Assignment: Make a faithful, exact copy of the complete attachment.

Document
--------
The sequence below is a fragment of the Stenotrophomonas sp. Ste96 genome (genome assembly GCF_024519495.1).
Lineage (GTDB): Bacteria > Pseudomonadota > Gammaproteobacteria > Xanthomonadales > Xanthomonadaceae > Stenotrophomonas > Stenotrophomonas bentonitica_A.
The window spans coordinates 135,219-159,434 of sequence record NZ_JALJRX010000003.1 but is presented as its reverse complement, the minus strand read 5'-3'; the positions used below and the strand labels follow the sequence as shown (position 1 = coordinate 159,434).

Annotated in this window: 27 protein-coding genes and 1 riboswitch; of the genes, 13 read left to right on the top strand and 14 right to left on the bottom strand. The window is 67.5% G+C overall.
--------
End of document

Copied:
The sequence below is a fragment of the Stenotrophomonas sp. Ste96 genome (genome assembly GCF_024519495.1).
Lineage (GTDB): Bacteria > Pseudomonadota > Gammaproteobacteria > Xanthomonadales > Xanthomonadaceae > Stenotrophomonas > Stenotrophomonas bentonitica_A.
The window spans coordinates 135,219-159,434 of sequence record NZ_JALJRX010000003.1 but is presented as its reverse complement, the minus strand read 5'-3'; the positions used below and the strand labels follow the sequence as shown (position 1 = coordinate 159,434).

Annotated in this window: 27 protein-coding genes and 1 riboswitch; of the genes, 13 read left to right on the top strand and 14 right to left on the bottom strand. The window is 67.5% G+C overall.